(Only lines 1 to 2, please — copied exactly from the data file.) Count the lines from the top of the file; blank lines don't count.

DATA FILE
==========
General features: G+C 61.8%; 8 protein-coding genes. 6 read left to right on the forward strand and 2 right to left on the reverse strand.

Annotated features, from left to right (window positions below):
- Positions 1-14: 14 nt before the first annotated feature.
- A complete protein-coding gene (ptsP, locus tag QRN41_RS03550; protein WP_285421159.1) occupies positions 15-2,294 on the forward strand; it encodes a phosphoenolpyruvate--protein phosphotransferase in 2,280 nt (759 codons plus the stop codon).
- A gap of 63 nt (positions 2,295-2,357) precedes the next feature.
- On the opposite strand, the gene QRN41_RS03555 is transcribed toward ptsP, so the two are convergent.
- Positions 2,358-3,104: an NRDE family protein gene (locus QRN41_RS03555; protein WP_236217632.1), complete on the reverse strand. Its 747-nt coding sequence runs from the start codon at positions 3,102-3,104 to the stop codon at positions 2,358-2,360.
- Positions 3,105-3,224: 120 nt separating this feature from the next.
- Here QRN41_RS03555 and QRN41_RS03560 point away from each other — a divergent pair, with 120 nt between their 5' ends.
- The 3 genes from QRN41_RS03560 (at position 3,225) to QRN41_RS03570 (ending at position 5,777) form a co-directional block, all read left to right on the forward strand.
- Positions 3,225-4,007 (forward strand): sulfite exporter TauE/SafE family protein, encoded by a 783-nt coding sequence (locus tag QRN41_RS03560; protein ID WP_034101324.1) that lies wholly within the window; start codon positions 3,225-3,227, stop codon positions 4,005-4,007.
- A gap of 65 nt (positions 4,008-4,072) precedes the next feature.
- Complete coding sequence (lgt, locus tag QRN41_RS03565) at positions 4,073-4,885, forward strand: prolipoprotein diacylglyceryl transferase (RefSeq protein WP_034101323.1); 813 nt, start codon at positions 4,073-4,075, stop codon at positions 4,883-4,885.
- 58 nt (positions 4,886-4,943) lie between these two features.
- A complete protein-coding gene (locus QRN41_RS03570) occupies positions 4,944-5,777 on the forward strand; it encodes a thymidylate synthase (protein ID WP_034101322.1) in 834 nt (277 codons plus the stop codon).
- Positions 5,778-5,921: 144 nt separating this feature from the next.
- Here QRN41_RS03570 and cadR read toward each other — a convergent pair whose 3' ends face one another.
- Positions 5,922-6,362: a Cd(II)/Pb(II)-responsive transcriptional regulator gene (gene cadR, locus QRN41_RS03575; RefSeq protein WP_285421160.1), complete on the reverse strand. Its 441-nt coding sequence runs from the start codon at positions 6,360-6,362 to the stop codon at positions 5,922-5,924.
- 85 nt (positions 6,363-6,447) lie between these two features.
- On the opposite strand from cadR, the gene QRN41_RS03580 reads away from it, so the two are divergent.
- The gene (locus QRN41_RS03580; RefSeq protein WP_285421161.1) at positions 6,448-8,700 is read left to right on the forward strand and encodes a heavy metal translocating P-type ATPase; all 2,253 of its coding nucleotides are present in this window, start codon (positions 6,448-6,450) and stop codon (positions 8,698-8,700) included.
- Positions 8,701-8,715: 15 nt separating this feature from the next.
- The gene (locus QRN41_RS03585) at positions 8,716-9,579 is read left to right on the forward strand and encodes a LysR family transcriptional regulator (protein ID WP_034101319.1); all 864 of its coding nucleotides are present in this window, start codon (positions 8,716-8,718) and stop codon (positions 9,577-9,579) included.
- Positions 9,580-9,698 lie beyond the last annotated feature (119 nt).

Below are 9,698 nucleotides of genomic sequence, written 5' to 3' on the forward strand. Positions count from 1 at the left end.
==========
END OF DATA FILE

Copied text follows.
General features: G+C 61.8%; 8 protein-coding genes. 6 read left to right on the forward strand and 2 right to left on the reverse strand.

Annotated features, from left to right (window positions below):